Last June, however, Abdul-Hakim turned plenty of heads, including Styles’. He unloaded a spinning backfist despite giving up several inches to his opponent at the 3:33 mark of the first round and earned his first pro win by knockout. A move normally reserved for the taller fighter because of arm length and reach, Abdul-Hakim connected as his opponent was trying to chase him down.
“I never thought I’d pull that move off on anyone, and I still don’t believe it,” Abdul-Hakim said. “I made him chase me and close the gap for me. When I saw my striking was better and defense [of his striking] was better, I was comfortable. I saw an opening and spun. When I connected [on his jaw], I finished turning around and he was on the floor. I saw nothing else and I heard nothing else.”
Gillespie excels in Ring of Combat
Wantagh 5-0 in pro fights
By: Steve Siniski / Five Towns Herald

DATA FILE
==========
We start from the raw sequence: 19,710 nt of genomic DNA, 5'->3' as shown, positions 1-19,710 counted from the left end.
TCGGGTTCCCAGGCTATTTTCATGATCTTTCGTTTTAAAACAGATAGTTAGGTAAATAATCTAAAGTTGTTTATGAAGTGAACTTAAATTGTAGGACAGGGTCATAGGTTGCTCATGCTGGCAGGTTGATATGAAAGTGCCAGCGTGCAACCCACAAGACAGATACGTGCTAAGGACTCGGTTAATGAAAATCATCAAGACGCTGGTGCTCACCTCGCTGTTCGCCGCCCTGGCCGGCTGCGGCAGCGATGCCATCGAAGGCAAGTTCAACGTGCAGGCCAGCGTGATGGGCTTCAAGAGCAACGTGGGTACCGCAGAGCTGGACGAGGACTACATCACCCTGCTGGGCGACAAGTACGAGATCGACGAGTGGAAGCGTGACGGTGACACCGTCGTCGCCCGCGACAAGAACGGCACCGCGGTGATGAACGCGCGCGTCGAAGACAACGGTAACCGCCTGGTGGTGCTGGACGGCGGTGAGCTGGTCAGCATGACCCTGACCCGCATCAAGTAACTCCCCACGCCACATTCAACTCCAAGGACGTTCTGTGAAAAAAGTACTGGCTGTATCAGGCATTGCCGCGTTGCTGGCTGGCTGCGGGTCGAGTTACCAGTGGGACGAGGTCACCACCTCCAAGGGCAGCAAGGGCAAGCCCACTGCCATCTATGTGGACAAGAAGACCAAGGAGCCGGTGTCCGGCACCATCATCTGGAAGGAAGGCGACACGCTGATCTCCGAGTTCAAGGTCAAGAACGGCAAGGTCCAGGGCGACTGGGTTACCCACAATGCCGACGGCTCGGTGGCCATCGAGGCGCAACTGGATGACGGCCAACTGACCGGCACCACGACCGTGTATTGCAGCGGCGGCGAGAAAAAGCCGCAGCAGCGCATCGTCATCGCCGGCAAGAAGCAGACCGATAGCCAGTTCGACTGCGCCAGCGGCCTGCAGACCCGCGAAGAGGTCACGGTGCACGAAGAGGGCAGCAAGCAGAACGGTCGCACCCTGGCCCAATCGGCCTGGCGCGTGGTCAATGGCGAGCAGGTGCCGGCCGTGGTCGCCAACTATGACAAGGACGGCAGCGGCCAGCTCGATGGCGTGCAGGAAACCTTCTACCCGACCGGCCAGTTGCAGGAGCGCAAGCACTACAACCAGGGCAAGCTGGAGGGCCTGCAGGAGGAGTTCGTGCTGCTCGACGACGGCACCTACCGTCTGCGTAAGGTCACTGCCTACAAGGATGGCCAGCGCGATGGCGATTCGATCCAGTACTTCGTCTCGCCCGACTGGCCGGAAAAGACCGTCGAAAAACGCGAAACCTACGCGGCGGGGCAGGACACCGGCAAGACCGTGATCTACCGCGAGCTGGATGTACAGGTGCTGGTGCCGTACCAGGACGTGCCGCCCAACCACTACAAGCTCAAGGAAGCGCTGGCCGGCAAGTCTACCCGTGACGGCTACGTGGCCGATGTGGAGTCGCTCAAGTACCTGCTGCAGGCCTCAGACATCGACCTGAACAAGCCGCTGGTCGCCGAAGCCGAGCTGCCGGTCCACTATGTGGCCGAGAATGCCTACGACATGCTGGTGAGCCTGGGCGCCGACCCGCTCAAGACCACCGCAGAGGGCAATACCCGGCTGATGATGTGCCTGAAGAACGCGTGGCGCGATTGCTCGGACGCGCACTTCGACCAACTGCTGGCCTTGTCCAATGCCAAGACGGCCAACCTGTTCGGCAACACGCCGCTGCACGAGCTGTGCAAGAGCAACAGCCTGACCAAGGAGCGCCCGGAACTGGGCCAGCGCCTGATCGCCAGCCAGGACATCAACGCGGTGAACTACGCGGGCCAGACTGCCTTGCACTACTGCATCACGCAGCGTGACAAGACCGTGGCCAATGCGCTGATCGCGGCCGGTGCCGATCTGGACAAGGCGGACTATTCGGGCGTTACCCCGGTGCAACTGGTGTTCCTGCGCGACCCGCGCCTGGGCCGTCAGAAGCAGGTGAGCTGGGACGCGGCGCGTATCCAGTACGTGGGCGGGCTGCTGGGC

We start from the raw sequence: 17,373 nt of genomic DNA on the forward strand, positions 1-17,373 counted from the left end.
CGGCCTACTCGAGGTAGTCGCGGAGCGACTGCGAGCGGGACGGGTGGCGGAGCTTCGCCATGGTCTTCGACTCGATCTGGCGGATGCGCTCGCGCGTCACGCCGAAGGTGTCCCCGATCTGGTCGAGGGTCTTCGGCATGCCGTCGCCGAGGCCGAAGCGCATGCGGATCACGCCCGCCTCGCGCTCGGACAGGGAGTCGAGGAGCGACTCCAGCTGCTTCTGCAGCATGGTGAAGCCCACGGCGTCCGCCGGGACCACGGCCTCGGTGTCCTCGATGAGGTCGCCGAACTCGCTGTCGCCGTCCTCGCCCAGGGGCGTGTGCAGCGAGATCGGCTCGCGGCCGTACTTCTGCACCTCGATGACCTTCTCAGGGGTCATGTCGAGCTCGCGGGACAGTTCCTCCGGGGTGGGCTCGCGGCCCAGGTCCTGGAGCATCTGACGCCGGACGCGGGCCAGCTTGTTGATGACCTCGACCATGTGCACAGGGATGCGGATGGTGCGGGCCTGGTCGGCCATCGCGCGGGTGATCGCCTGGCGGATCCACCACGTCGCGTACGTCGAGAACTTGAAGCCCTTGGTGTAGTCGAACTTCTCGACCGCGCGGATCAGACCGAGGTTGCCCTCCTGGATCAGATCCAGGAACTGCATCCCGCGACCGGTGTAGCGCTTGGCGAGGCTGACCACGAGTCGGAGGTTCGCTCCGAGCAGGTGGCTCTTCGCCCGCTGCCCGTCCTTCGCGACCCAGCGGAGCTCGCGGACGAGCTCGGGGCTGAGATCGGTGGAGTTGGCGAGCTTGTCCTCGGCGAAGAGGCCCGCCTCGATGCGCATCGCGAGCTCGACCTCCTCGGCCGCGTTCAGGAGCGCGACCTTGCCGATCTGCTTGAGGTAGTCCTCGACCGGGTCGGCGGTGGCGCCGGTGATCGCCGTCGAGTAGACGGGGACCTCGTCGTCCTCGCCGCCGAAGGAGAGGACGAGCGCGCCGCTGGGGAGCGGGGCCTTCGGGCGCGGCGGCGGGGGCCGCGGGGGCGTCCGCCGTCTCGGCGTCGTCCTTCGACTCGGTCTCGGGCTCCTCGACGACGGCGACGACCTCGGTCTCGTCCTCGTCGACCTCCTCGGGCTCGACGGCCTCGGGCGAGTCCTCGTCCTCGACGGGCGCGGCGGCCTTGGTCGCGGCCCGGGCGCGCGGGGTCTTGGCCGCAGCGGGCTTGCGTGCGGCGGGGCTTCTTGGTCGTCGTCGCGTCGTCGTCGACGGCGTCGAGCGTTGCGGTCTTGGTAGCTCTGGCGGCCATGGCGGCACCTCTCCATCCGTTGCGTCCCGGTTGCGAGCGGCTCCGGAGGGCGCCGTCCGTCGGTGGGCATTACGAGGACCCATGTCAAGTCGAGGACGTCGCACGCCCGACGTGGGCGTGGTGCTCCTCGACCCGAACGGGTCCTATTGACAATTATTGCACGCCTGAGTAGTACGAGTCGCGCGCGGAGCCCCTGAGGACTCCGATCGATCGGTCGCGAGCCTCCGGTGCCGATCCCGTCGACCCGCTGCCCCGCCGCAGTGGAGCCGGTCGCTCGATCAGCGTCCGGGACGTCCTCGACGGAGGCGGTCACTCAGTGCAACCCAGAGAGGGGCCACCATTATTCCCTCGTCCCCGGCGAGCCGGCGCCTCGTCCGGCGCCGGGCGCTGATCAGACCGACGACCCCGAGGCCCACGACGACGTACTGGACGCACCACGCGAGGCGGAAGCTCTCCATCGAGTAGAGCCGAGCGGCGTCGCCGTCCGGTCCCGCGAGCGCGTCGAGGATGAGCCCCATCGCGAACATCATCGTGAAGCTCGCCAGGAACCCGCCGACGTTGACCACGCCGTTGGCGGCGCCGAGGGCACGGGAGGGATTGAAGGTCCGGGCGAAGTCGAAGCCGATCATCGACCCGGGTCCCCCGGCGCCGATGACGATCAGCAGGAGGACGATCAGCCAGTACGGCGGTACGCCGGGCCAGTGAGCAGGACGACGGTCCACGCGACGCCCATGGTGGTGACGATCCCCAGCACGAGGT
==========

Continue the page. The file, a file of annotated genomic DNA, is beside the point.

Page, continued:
Bellmore resident Lou Neglia once made a name for himself inside the ring as a three-time world kickboxing champion, but it’s his tireless work outside of it these days that truly turns heads in the fight game.
Neglia’s Ring of Combat promotion—which will have its 52nd show hosted by the Tropicana Casino and Resort in Atlantic City, NJ, on Sept. 25—has elevated the careers of fighters from across the world as they strive to make the leap to the Ultimate Fighting Championship (UFC) and other shows. In fact to date, 92 Ring of Combat fighters have been signed to the UFC, including current middleweight champion Chris Weidman, a Baldwin High School alumni, and Wantagh’s Al Iaquinta, who’s currently climbing up the lightweight rankings.
“The main focus has always, always been showcasing new talent,” Neglia said. “The vision was to do a show that was competitive. The Ring of Combat makes tough fights and tough fights make great fighters.”